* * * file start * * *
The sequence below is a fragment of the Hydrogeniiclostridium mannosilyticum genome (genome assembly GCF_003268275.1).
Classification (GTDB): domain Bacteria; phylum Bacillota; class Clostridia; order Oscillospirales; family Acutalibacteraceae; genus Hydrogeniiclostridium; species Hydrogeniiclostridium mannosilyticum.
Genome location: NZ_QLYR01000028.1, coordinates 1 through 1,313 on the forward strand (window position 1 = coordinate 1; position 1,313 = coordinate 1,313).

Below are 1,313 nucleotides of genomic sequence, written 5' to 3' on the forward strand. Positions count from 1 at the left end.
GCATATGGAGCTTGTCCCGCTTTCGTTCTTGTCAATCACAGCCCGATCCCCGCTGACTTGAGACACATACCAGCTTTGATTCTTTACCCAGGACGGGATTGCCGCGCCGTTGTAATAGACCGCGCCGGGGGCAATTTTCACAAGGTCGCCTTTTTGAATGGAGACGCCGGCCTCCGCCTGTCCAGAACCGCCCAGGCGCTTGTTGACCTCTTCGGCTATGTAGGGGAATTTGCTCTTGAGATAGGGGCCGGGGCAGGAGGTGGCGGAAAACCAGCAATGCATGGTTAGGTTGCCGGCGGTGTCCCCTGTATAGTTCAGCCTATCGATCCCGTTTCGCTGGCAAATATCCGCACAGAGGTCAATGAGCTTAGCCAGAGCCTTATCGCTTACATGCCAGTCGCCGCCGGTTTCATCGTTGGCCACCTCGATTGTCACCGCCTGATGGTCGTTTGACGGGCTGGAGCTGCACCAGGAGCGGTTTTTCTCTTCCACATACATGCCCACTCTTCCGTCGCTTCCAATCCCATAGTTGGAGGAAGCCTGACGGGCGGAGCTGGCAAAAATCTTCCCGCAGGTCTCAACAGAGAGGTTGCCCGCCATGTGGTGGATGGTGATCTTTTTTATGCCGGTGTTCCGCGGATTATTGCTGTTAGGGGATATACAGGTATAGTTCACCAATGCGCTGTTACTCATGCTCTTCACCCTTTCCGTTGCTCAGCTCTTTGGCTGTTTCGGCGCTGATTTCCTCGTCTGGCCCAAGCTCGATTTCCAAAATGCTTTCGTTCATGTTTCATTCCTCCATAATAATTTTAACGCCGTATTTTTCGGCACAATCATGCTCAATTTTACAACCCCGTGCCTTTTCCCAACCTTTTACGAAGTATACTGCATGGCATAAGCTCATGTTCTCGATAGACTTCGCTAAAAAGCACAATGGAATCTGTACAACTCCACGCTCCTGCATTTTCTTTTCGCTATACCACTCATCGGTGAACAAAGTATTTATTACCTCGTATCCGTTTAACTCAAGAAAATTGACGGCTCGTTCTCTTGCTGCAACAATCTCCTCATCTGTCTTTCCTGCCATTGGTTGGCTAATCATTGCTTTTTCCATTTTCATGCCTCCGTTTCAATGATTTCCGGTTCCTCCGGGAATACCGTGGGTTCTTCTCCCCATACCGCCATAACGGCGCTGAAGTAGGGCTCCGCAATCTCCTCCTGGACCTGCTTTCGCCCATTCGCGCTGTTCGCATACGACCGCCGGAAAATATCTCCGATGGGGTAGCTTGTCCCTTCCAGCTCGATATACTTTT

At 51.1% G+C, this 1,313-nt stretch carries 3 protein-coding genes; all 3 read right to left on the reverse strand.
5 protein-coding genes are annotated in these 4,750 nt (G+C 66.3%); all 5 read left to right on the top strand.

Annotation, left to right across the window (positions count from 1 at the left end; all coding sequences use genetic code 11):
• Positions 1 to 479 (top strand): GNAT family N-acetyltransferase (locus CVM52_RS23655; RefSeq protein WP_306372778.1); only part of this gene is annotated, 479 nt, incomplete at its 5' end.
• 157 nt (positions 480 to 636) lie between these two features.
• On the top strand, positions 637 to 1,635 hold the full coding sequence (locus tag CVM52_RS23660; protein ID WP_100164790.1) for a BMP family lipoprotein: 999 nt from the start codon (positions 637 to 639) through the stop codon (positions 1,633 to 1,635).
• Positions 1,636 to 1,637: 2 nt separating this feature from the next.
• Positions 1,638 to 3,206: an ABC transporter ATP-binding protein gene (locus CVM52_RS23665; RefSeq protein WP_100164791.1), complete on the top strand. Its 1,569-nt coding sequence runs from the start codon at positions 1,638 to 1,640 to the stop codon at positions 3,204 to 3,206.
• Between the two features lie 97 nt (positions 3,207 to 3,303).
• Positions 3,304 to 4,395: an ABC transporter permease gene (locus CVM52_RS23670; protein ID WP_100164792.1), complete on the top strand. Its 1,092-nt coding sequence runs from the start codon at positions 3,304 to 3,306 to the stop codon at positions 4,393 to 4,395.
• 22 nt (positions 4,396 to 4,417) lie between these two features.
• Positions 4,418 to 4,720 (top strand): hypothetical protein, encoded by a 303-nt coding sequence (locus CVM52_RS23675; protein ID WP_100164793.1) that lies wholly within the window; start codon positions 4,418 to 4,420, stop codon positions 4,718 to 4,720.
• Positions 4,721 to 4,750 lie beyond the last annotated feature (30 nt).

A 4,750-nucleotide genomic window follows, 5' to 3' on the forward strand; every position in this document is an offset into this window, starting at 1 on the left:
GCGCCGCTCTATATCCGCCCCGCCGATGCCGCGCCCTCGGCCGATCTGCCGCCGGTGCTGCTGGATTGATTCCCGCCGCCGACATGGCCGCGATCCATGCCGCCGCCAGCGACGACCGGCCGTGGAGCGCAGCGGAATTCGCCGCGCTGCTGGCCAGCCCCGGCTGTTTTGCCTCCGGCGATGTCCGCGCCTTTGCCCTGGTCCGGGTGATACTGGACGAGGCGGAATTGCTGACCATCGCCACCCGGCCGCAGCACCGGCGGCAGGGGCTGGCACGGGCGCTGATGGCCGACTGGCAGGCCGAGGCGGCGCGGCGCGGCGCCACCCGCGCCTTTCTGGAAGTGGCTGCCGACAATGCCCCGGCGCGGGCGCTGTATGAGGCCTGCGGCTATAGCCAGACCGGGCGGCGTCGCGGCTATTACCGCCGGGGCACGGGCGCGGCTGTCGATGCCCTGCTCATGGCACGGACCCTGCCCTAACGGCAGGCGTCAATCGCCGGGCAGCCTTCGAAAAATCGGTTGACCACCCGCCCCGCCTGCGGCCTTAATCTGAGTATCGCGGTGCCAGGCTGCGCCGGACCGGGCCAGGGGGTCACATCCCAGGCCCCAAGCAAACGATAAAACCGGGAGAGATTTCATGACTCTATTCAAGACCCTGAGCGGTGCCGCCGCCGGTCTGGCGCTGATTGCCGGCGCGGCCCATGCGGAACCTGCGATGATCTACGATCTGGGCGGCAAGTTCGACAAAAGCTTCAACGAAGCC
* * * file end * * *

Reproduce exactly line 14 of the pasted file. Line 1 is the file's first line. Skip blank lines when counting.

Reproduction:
• Between the two features lie 97 nt (positions 3,207 to 3,303).